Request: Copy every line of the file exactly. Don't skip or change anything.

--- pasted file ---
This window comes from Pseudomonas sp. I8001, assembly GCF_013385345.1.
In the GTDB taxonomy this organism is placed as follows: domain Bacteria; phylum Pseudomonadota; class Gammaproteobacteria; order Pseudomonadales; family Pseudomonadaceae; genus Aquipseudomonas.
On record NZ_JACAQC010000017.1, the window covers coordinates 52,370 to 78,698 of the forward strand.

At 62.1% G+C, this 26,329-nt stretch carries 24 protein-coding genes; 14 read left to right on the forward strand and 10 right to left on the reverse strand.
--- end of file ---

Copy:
This window comes from Pseudomonas sp. I8001, assembly GCF_013385345.1.
In the GTDB taxonomy this organism is placed as follows: domain Bacteria; phylum Pseudomonadota; class Gammaproteobacteria; order Pseudomonadales; family Pseudomonadaceae; genus Aquipseudomonas.
On record NZ_JACAQC010000017.1, the window covers coordinates 52,370 to 78,698 of the forward strand.

At 62.1% G+C, this 26,329-nt stretch carries 24 protein-coding genes; 14 read left to right on the forward strand and 10 right to left on the reverse strand.